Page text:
Since 2008, Japan-based international NGO Peace Boat has invited Hibakusha (atomic bomb survivors) of Hiroshima and Nagasaki to participate in the “Global Voyage for a Nuclear-Free World: Peace Boat Hibakusha Project.” As of 2014, over 150 Hibakusha have travelled around the world giving personal testimonies about the effects of the atomic bombs and calling for nuclear abolition. The messages from Hiroshima and Nagasaki have the potential to deeply move people around the world who are affected by war, violence, poverty and environmental issues. This project is held annually onboard Peace Boat’s global voyages. As the average age of the Hibakusha is now close to 79 years old, the time remaining for them to directly send out their urgent message is very limited.
“Global Voyage for Nuclear Free World”: Disarmament Education
Peace Boat’s Hibakusha Project means Hibakusha can share their testimony around the world, including with schools, governments and the media
Students, educators, mayors, diplomats, policy makers, civil society representatives and Nobel
Peace Laureates have joined this project, in ports and onboard the ship.
Two documentary films on the project, by young filmmakers from Costa Rica and Japan, are
screened internationally and, as tools of value for disarmament education, are available for purchase on Amazon here: English and Spanish.
Global Voyage for a Nuclear Free World” working with other victims and survivors
Hibakusha from South Korea, Canada, the United States and Brazil have also joined the project.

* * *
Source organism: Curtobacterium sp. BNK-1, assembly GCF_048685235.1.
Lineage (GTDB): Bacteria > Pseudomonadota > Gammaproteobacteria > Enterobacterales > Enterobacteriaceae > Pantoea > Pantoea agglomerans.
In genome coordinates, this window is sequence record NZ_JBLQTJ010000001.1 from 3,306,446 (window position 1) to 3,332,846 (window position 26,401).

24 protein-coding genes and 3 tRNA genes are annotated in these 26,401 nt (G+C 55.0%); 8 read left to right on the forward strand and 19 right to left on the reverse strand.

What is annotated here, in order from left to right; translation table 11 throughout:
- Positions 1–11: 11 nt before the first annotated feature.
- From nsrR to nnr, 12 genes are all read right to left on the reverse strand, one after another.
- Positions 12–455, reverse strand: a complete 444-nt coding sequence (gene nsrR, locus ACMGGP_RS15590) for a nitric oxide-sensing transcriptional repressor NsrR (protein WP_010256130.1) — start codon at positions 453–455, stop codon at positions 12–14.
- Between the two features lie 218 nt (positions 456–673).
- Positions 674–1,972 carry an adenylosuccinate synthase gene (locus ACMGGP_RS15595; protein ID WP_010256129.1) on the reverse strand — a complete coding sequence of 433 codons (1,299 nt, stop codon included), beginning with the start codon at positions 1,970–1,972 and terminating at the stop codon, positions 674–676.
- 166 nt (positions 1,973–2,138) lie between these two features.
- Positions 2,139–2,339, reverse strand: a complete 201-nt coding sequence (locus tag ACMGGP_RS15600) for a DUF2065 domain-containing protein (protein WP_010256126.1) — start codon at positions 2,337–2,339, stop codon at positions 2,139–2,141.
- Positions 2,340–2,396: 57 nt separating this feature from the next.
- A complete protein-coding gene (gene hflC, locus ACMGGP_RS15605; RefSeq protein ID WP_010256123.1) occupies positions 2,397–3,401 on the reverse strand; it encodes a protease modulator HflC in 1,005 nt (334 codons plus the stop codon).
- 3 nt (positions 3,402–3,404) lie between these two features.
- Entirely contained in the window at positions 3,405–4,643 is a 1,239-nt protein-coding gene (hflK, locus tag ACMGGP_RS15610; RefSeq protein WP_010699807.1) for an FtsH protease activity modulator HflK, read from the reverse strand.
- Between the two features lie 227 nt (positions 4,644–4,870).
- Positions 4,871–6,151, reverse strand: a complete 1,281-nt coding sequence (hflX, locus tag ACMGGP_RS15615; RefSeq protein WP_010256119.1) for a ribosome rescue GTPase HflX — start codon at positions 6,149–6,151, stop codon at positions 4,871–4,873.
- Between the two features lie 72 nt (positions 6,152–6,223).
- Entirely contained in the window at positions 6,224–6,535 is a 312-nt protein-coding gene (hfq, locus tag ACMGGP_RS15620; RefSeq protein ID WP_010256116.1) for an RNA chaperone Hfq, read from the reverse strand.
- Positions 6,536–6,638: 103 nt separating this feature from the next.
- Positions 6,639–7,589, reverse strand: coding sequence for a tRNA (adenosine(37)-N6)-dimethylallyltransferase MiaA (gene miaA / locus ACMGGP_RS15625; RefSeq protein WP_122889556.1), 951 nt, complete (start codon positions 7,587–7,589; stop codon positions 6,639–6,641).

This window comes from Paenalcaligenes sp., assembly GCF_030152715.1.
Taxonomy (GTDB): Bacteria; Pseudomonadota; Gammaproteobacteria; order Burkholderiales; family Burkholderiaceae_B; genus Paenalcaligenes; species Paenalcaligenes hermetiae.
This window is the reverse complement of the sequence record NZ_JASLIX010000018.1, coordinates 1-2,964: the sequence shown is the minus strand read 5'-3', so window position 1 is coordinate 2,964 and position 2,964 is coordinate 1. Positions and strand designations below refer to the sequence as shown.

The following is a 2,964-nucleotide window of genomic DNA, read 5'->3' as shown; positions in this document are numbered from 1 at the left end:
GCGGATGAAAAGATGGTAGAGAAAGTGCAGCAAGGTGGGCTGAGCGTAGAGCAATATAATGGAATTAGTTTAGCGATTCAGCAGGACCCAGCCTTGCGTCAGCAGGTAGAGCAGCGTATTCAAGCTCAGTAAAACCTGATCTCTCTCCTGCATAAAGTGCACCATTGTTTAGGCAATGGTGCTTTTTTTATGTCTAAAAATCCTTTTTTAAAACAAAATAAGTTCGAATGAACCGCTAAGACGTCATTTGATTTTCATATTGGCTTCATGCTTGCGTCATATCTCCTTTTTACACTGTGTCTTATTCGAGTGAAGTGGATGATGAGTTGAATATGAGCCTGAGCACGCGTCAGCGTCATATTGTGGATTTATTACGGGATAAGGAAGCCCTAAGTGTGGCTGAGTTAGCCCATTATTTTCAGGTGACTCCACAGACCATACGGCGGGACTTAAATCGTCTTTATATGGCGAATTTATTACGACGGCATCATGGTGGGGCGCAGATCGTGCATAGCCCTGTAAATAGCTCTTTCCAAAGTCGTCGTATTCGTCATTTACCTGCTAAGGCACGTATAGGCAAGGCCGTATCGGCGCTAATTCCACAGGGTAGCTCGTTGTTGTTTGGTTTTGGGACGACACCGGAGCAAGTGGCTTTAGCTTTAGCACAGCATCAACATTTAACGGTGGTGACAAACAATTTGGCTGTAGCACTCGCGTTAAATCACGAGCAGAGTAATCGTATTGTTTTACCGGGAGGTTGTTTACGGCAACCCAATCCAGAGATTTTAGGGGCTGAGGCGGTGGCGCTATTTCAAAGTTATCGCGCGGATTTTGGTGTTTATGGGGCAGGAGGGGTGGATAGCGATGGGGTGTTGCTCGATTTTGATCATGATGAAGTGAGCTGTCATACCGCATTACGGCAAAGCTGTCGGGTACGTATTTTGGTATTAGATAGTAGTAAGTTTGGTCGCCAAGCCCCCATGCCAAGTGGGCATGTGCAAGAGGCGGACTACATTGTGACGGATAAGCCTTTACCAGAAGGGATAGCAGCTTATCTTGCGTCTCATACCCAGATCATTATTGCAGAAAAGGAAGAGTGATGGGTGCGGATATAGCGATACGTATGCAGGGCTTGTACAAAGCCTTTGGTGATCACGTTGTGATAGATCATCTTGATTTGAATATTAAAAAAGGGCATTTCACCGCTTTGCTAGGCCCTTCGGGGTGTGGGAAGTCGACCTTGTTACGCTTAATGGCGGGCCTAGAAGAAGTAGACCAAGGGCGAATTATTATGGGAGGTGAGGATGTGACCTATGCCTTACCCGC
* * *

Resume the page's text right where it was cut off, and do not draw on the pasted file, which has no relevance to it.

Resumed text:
Peace Boat’s programs link the issue of Hiroshima and Nagasaki to Japan’s wartime behavior, bringing issues about historical recognition and the Asia-Pacific into disarmament education.
The Hibakusha meet with other victims and survivors of war, including Holocaust survivors in Auschwitz and people affected by Agent Orange/Dioxin in Viet Nam, to share their experiences and explore how to pass their knowledge on to future generations and prevent the recurrence of such tragedies.
The sixth Hibakusha Project was held onboard the 80th Global Voyage from July-October, 2013. Nine survivors of Hiroshima and Nagasaki, accompanied by a Youth Communicator for a Nuclear-Free World, gave testimonies onboard and in 12 ports around the world, exploring the theme of “passing on the legacy to the next generations.” Various guests joined the project during different segments of the voyage including Nakatani Takeshi, the only Japanese official guide of the Auschwitz National Museum in Poland, and Clifton Truman Daniel, the eldest grandson of the 33rd President of the United States Harry S. Truman, and many more.
Volunteer Web Reporter for the project, Ari Beser also maintained a blog about the Hibakusha Project’s activities throughout the voyage on the web site of the Breaking the Nuclear Chain campaign, coordinated by the Global Partnership for the Prevention of Armed Conflict (GPPAC) together with Peace Boat and IKV-Pax Christi. Read his reports and learn more about the campaign here.
The 83rd Global Voyage, sailing around the world between March 13 – June 24, 2014, will be hosting the 7th version of this project, with a delegation of 8 Hibakusha joining for the entire voyage. Read an overview of the project onboard the voyage here, and the profiles of the Hibakusha and accompanying youth here.